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CHA2DS2-VASc Score Predicts Adverse Outcome in Patients with Simple Congenital Heart Disease Regardless of Cardiac Rhythm.

Pediatr Cardiol. 2020 May 05;:

Authors: Faganello G, Barbati G, Russo G, Scagnetto A, Mazzone C, Mottolese BD', Zaccari M, Sinagra G, Lenarda AD, Cioffi G

Adult patients with simple congenital heart disease (sACHD) represent an expanding population vulnerable to atrial arrhythmias (AA). CHA2DS2-VASc score estimates thromboembolic risk in non-valvular atrial fibrillation patients. We investigated the prognostic role of CHA2DS2-VASc score in a non-selected sACHD population regardless of cardiac rhythm. Between November 2009 and June 2018, 427 sACHD patients (377 in sinus rhythm, 50 in AA) were consecutively referred to our ACHD service. Cardiovascular hospitalization and/or all-cause death were considered as composite primary end-point. Patients were divided into group A with CHA2DS2-VASc score = 0 or 1 point, and group B with a score greater than 1 point. Group B included 197 patients (46%) who were older with larger prevalence of cardiovascular risk factors than group A. During a mean follow-up of 70 months (IQR 40-93), primary end-point occurred in 94 patients (22%): 72 (37%) in group B and 22 (10%, p < 0.001) in group A. Rate of death for all causes was also significantly higher in the group B than A (22% vs 2%, respectively, p < 0.001). Multivariable Cox regression analysis revealed that CHA2DS2-VASc score was independently related to the primary end-point (HR 1.84 [1.22-2.77], p = 0.004) together with retrospective AA, stroke/TIA/peripheral thromboembolism and diabetes. Furthermore, CHA2DS2-VASc score independently predicted primary end-point in the large subgroup of 377 patients with sinus rhythm (HR 2.79 [1.54-5.07], p = 0.01). In conclusion, CHA2DS2-VASc score accurately stratifies sACHD patients with different risk for adverse clinical events in the long term regardless of cardiac rhythm.

PMID: 32372107 [PubMed - as supplied by publisher]

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Normal human and sheep fetal vessel oxygen saturations by T2 magnetic resonance imaging.

J Physiol. 2020 May 05;:

Authors: Saini BS, Darby JRT, Portnoy S, Sun L, van Amerom J, Lock MC, Soo JY, Holman SL, Perumal SR, Kingdom JC, Sled JG, Macgowan CK, Morrison JL, Seed M

KEY POINTS: Human fetal Doppler ultrasound and invasive blood gas measurements obtained by cordocentesis or at the time of delivery reveal similarities with sheep (an extensively used model of human fetal cardiovascular physiology). Oxygen saturation (SO2 ) measurements in human fetuses have been limited to the umbilical and scalp vessels, providing little information about normal regional SO2 differences in the fetus. Blood T2 MRI relaxometry presents a non-invasive measure of SO2 in the major fetal vessels. This study presents the first in vivo validation of fetal vessel T2 oximetry against the in vitro T2-SO2 relationship using catheterized sheep fetuses and compares the normal SO2 in the major vessels between the human and sheep fetal circulations. Human fetal vessel SO2 by T2 MRI confirms many similarities with the sheep fetal circulation and is able to demonstrate regional differences in SO2 , in particular the significantly higher SO2 in the left versus right heart.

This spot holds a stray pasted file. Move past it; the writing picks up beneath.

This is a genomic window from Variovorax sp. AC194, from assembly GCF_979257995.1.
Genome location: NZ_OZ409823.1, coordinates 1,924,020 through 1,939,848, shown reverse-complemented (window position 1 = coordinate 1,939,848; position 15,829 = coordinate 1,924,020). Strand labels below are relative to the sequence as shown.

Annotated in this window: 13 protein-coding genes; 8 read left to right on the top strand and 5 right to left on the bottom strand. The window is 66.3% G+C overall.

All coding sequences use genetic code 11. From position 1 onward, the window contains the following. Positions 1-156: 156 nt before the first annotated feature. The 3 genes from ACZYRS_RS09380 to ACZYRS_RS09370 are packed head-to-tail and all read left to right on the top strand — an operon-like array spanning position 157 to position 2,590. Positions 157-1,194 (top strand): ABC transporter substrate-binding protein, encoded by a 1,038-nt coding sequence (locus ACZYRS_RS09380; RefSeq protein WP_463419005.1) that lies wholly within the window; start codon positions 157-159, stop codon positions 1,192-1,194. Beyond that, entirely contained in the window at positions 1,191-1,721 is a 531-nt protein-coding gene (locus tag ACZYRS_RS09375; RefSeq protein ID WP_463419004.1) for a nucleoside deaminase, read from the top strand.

ABSTRACT: Blood T2 magnetic resonance imaging (MRI) relaxometry non-invasively measures oxygen saturation (SO2 ) in major vessels but has not been validated in fetuses in vivo. We compared the blood T2-SO2 relationship in vitro (tubes) and in vivo (vessels) in sheep and measured SO2 across the normal human and sheep fetal circulations by T2. Singleton pregnant ewes underwent surgery to implant vascular catheters. In vitro and in vivo sheep blood T2 measurements were related to corresponding SO2 measured using a blood gas analyser, as well as relating T2 and SO2 of human fetal blood in vitro. MRI oximetry was performed in major vessels of 30 human fetuses at 36 weeks (term, 40 weeks) and 10 fetal sheep (125 days; term, 150 days). The fidelity of in vivo fetal T2 oximetry was confirmed through comparison of in vitro and in vivo sheep blood T2-SO2 relationships (P = 0.1). SO2 was similar between human and sheep fetuses as was fetal oxygen extraction fraction (human, 33 ± 11%; sheep, 34 ± 7%; P = 0.798). The presence of streaming in the human fetal circulation was demonstrated by the SO2 gradient between the ascending aorta (68 ± 10%) and the main pulmonary artery (49 ± 9%; P<0.001). Human and sheep fetal vessel MRI oximetry based on T2 is a validated approach that confirms the presence of streaming of umbilical venous blood towards the heart and brain. Streaming is important in ensuring oxygen delivery to these organs and its disruption may have important implications for organ development, especially in conditions such as congenital heart disease and fetal growth restriction. This article is protected by copyright. All rights reserved.

PMID: 32372463 [PubMed - as supplied by publisher]